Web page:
Sewer gases aren't something you want to smell inside your home. Their presence isn't just unpleasant, it also indicates that something is wrong with your plumbing system.
Sewer Gas Concerns
Not only are sewer gases bad smelling, but they can also pose a health concern. The gases can contain ammonia and other harmful substances that can lead to health problems if breathed in large quantities. Although rare, sewer gas is also flammable and can ignite if the right conditions are present, which can lead to a house fire.
A more pressing concern, though, is what damage is occurring or has already occurred to lead to sewer gas backups in the home. If sewer gas is coming up your drains, there may be major issues in your plumbing such as line breaks, blockages, or other problems.
There are several common causes that result in sewer gas backups. The most likely is that there is a blockage somewhere in the line, which is trapping gas so it has no option but to flow back into your home. The blockage may be in your sewer line, in the municipal line, or as a result of a full septic tank. This problem can be made worse if you have any dry drains in the house, which are drains that are used so infrequently that the water in the trap beneath the drain has dried up.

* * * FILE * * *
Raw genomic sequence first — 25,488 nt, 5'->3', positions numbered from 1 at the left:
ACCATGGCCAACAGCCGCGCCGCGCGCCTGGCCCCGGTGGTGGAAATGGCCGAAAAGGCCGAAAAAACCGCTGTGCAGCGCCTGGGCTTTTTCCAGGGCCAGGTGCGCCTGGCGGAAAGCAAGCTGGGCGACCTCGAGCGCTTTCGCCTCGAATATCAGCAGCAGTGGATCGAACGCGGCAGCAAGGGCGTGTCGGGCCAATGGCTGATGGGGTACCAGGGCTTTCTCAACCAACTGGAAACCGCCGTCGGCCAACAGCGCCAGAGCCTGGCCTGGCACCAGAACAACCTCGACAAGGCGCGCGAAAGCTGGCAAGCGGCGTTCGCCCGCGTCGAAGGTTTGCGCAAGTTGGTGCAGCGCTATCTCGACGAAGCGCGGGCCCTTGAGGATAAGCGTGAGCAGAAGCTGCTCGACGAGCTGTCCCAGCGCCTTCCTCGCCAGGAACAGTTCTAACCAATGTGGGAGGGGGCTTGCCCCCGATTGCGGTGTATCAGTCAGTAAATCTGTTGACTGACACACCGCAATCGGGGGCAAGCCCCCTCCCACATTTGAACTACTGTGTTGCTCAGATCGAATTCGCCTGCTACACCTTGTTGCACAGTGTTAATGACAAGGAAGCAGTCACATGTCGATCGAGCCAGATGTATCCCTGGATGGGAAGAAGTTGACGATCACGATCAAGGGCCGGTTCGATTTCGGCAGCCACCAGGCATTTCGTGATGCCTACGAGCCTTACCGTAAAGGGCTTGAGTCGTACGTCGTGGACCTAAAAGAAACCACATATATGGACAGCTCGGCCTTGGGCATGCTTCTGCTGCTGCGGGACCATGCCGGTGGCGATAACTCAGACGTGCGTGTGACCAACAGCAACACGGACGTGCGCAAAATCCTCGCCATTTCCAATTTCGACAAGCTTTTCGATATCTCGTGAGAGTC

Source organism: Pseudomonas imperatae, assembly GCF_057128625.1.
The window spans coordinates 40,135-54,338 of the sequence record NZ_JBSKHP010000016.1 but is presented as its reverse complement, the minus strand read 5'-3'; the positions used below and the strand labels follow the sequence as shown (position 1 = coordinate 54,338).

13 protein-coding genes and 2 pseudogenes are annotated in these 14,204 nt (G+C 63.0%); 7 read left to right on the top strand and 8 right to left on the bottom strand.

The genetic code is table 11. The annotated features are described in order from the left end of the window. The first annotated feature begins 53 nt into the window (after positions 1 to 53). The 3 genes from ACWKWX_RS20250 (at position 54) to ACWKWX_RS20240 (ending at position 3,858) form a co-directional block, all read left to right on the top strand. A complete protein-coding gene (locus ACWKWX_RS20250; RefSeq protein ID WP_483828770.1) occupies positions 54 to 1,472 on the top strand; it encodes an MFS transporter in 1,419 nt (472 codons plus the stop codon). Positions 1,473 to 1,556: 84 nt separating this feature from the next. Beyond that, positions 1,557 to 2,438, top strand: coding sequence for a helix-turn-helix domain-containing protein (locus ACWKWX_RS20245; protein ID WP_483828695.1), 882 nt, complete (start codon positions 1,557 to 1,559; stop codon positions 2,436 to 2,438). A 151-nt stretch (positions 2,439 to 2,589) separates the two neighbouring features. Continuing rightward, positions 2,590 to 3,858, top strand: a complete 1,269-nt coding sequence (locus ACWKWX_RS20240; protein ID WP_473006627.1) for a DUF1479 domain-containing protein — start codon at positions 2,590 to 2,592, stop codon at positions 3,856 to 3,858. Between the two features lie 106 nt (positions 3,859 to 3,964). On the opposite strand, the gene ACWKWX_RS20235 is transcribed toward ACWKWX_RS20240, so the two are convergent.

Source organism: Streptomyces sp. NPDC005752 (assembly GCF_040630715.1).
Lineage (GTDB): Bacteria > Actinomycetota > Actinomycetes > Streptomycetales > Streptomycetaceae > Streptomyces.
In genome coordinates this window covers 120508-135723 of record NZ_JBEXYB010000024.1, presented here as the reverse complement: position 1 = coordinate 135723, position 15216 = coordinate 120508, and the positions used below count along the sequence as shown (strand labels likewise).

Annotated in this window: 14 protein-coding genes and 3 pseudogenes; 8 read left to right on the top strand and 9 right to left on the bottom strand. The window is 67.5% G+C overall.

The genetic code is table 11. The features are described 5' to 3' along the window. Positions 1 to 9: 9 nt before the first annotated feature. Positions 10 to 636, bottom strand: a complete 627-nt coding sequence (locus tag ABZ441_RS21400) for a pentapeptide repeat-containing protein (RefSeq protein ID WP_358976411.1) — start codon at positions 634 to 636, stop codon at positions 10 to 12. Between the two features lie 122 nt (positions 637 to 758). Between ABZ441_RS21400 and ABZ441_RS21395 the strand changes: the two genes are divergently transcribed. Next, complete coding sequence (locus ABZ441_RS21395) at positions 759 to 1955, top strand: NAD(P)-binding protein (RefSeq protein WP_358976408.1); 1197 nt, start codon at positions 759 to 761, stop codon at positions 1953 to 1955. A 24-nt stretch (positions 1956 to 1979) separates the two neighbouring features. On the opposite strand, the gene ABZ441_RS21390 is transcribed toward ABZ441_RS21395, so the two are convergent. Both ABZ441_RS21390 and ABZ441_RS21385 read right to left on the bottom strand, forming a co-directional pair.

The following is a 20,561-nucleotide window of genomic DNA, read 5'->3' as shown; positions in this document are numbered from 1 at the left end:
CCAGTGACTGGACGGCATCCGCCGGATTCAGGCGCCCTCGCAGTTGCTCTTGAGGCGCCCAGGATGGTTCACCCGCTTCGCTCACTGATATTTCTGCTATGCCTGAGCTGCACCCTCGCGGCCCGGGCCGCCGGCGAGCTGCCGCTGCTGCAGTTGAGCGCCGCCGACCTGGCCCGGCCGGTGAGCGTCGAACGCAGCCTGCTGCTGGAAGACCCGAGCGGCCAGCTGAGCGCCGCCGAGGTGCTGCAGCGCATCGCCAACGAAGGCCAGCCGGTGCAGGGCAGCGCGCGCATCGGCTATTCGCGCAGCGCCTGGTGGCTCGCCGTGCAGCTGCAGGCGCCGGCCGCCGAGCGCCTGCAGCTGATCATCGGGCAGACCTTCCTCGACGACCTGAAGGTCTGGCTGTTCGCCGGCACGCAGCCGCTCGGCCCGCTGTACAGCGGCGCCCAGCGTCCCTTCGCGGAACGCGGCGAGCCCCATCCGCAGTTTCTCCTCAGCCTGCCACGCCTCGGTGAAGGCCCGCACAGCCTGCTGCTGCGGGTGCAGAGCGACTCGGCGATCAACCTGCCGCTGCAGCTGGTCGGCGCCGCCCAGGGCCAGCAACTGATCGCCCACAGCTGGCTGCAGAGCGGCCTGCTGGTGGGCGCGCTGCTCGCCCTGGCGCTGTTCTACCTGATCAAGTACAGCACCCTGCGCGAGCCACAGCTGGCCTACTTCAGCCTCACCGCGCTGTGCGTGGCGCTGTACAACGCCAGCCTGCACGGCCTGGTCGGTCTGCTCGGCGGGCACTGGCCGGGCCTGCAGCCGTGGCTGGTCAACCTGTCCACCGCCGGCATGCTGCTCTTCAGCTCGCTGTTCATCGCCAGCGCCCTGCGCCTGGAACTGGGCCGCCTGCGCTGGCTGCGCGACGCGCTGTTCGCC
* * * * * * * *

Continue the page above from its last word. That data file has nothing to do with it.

Gas may also come back up the drains if the system is not properly vented. There are vent pipes on your roof that allow air bubbles in the drains to escape, as well as routing any sewer gases that come up the pipe safely away from your home. If something is wrong with the vents, then the gas may end up inside your house.
Since a variety of causes can lead to sewer gas in the home, the first task is determining the likely cause. If your plumber suspects issues in the drains, they may begin by performing a drain inspection with a camera. This will locate blockages or failures within the system. For homes on septic systems, the first step is usually to check the tank to see if it requires pumping.
If the drains are in good condition or if other issues lead your plumber to suspect the ventilation system, the roof is the place to look. Your plumber will verify that there are sufficient vents for your plumbing and that there is nothing clogging the vent pipes. They may also install special vent covers to keep out debris.
Contact a plumbing contractor in your area for more help if you are smelling foul odors from your drains.Share
18 February 2021
Does your air conditioner smell, make loads of extra noise, or fail to cool your home? If you have noticed any of these problems, there might be issues with your air conditioning unit. Fortunately, you don't have to let a bum system make your home stuffy and uncomfortable. Professional heating ventilation and air conditioning contractors can snap your AC unit into shape in no time. By carefully checking your condenser and evaluating your refrigerant levels, the experts might be able to dramatically improve the cooling capacity of your home unit. Read here to find out how to spot problems before they make your space uncomfortable.